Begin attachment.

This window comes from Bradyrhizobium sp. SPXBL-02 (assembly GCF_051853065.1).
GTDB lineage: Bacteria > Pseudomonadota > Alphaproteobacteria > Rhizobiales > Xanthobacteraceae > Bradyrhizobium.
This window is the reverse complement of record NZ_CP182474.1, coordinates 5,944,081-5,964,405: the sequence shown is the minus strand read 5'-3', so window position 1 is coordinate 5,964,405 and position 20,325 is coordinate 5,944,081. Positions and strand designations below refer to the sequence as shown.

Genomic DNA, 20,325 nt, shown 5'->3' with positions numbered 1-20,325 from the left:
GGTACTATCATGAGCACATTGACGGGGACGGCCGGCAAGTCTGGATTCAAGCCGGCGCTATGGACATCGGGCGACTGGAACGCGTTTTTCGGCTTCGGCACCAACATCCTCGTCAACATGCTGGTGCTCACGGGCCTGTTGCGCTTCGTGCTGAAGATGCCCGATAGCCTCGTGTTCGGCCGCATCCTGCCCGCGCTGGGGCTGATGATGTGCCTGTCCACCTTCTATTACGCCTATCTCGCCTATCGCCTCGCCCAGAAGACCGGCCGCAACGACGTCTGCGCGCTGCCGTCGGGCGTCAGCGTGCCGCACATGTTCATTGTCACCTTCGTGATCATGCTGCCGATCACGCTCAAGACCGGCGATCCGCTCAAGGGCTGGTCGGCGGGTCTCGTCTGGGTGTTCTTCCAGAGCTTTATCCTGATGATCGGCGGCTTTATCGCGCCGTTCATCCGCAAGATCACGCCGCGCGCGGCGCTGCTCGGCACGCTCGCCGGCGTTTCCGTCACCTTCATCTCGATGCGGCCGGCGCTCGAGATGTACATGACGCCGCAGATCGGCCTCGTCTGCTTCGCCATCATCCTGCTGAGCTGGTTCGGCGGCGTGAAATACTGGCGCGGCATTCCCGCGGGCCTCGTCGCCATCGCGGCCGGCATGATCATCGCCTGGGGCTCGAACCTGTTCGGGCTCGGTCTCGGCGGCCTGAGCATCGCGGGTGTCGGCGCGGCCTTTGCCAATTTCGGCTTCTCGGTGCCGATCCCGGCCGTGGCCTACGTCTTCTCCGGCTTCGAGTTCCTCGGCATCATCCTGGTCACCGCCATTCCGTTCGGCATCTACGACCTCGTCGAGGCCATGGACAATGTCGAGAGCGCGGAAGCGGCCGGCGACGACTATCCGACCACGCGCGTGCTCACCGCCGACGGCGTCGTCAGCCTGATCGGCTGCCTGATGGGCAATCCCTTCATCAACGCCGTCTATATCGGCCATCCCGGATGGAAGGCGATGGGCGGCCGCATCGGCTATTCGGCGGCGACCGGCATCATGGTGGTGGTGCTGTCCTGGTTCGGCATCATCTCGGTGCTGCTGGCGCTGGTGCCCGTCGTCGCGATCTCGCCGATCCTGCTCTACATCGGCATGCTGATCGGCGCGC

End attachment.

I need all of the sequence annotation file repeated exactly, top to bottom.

This window comes from Bradyrhizobium sp. SPXBL-02 (assembly GCF_051853065.1).
GTDB lineage: Bacteria > Pseudomonadota > Alphaproteobacteria > Rhizobiales > Xanthobacteraceae > Bradyrhizobium.
This window is the reverse complement of record NZ_CP182474.1, coordinates 5,944,081-5,964,405: the sequence shown is the minus strand read 5'-3', so window position 1 is coordinate 5,964,405 and position 20,325 is coordinate 5,944,081. Positions and strand designations below refer to the sequence as shown.

Genomic DNA, 20,325 nt, shown 5'->3' with positions numbered 1-20,325 from the left:
GGTACTATCATGAGCACATTGACGGGGACGGCCGGCAAGTCTGGATTCAAGCCGGCGCTATGGACATCGGGCGACTGGAACGCGTTTTTCGGCTTCGGCACCAACATCCTCGTCAACATGCTGGTGCTCACGGGCCTGTTGCGCTTCGTGCTGAAGATGCCCGATAGCCTCGTGTTCGGCCGCATCCTGCCCGCGCTGGGGCTGATGATGTGCCTGTCCACCTTCTATTACGCCTATCTCGCCTATCGCCTCGCCCAGAAGACCGGCCGCAACGACGTCTGCGCGCTGCCGTCGGGCGTCAGCGTGCCGCACATGTTCATTGTCACCTTCGTGATCATGCTGCCGATCACGCTCAAGACCGGCGATCCGCTCAAGGGCTGGTCGGCGGGTCTCGTCTGGGTGTTCTTCCAGAGCTTTATCCTGATGATCGGCGGCTTTATCGCGCCGTTCATCCGCAAGATCACGCCGCGCGCGGCGCTGCTCGGCACGCTCGCCGGCGTTTCCGTCACCTTCATCTCGATGCGGCCGGCGCTCGAGATGTACATGACGCCGCAGATCGGCCTCGTCTGCTTCGCCATCATCCTGCTGAGCTGGTTCGGCGGCGTGAAATACTGGCGCGGCATTCCCGCGGGCCTCGTCGCCATCGCGGCCGGCATGATCATCGCCTGGGGCTCGAACCTGTTCGGGCTCGGTCTCGGCGGCCTGAGCATCGCGGGTGTCGGCGCGGCCTTTGCCAATTTCGGCTTCTCGGTGCCGATCCCGGCCGTGGCCTACGTCTTCTCCGGCTTCGAGTTCCTCGGCATCATCCTGGTCACCGCCATTCCGTTCGGCATCTACGACCTCGTCGAGGCCATGGACAATGTCGAGAGCGCGGAAGCGGCCGGCGACGACTATCCGACCACGCGCGTGCTCACCGCCGACGGCGTCGTCAGCCTGATCGGCTGCCTGATGGGCAATCCCTTCATCAACGCCGTCTATATCGGCCATCCCGGATGGAAGGCGATGGGCGGCCGCATCGGCTATTCGGCGGCGACCGGCATCATGGTGGTGGTGCTGTCCTGGTTCGGCATCATCTCGGTGCTGCTGGCGCTGGTGCCCGTCGTCGCGATCTCGCCGATCCTGCTCTACATCGGCATGCTGATCGGCGCGC